Heffernan’s mother and father wanted to be in their son’s movie, and Heffernan agreed, but he wouldn't tell them anything about their scene. They're the couple who Farva (Heffernan's character) pulls over and calls “chickenf*ckers.” (In 25 takes.) Chandrasekhar's nod was more low-key: his character, Arcot Ramathorn, shares a first name with his father.

10. THE ACTORS BROKE THE LAW.

On Chandrasekhar’s orders, Heffernan once impersonated a police officer to stop traffic for a scene, after production assistants failed to do so. Stolhanske got caught using his rollers while driving 100 miles per hour, but pleaded he didn’t know they were running. Lemme drove around in his police car, and in uniform, and flashed his rollers at one woman who cut him off successfully.

Years later, Lemme was pulled over while driving 120 miles per hour; it turned out that the officer, nicknamed "Mac," was a huge Super Troopers fan. Instead of a speeding ticket, Lemme took selfies with the officer.

11. THE SYRUP WAS REAL.

The prop woman replaced the syrup in the bottles with iced tea, but Stolhanske claimed the iced tea didn’t give it “that glug, glug, glug thick look” when they chugged in. Chandrasekhar insisted that real syrup had to be used.

12. FARVA’S MUSTACHE WAS FAKE.

YouTube

“I had a stunt mustache,” Heffernan tweeted during an airing of Super Troopers.

13. HEFFERNAN DIDN’T WANT JIM GAFFIGAN IN THE MOVIE.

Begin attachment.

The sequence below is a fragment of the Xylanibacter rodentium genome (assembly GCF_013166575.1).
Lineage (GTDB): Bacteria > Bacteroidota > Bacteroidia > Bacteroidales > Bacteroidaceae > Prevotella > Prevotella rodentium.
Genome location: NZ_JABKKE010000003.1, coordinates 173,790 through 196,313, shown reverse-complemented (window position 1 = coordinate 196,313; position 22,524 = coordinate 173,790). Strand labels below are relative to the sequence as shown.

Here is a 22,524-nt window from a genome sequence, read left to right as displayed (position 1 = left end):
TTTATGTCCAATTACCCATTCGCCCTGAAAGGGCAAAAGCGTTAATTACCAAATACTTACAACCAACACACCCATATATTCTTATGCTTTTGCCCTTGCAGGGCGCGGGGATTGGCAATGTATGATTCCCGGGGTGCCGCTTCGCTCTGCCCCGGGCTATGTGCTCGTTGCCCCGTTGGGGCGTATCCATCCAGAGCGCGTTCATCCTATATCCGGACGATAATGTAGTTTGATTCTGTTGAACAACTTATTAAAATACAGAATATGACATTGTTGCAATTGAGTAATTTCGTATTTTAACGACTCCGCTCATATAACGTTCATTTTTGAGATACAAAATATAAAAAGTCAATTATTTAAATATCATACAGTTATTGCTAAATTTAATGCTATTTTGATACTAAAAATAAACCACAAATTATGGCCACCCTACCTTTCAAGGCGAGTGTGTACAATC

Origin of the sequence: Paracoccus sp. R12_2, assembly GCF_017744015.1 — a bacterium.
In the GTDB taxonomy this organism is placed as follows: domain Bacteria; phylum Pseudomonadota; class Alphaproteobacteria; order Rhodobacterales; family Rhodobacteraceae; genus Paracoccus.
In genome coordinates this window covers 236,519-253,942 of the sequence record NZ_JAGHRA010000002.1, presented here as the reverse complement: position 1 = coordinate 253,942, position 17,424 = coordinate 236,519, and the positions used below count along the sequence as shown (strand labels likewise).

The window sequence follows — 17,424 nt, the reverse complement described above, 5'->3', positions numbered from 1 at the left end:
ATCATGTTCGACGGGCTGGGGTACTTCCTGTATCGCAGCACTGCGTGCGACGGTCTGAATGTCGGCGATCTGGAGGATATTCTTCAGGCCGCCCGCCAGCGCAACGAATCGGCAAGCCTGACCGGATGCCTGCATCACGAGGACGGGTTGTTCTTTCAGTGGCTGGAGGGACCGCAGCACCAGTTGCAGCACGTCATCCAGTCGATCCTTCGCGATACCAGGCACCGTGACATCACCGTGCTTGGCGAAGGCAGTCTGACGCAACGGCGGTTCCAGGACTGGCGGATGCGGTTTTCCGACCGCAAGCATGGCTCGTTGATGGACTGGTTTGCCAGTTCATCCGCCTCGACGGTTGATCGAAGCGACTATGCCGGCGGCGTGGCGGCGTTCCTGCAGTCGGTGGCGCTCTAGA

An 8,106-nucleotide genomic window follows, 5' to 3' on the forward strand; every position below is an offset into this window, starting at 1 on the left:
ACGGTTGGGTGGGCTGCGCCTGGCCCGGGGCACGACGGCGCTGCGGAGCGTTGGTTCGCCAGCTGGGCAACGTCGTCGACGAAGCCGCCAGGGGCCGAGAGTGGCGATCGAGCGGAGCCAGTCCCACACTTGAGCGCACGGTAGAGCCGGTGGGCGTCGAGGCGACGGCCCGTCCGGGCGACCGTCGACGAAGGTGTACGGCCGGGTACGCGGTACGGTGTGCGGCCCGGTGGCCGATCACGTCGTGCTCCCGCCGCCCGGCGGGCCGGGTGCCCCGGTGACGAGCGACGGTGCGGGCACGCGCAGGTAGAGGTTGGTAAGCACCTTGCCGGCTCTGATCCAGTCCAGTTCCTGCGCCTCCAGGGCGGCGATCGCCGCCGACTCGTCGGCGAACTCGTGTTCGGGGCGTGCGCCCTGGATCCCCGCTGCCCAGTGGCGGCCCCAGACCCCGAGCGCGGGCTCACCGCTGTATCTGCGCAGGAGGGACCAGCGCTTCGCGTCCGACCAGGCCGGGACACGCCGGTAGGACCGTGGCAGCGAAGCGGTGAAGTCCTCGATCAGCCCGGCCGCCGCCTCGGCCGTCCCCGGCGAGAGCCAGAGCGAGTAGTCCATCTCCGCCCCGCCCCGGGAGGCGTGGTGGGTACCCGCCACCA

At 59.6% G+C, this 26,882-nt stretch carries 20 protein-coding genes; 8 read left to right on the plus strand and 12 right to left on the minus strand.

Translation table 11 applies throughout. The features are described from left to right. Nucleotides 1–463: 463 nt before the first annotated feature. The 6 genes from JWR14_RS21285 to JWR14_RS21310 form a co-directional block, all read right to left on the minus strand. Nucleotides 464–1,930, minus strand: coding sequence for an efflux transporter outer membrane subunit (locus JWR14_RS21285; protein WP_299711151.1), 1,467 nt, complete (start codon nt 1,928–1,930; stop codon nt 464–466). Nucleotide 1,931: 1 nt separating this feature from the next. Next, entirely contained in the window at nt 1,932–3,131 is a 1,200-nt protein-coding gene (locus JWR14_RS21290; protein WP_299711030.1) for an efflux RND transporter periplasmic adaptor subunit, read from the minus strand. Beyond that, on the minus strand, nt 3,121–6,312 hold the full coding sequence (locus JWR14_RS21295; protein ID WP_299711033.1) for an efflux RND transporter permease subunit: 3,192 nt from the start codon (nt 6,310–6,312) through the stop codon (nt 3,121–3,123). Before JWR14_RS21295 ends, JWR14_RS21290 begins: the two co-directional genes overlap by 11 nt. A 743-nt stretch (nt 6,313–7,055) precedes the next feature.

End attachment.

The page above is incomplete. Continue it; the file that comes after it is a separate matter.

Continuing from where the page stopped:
Jim Gaffigan ended up playing Larry Johnson, the man who innocently got himself involved in “the meow game." But Heffernan didn’t want Gaffigan involved because he always beat him out at auditions. Heffernan must have forgiven Gaffigan, as the comedian played a role in another Broken Lizard movie, 2009's The Slammin’ Salmon.

14. THERE WAS AN ALTERNATE ENDING.

In the alternative ending, the police officers busted some bad guys while working as meat-packers.

15. THE ORIGINAL IDEA FOR THE SEQUEL WAS TO SET IT IN THE 1970S.

In 2006, Chandrasekhar revealed an idea to make Super Troopers ‘76, a prequel featuring the fathers of the state troopers. By 2009, Chandrasekhar said the sequel now took place three months after the end of the original movie, with the troopers tasked with tackling land ownership squabbles between the United States and Canada. On October 24, 2015, filming for Super Troopers 2 began, months after raising more than $4.5 million on Indiegogo, which at the time was a record for the highest funded film in the crowdfunding website’s history.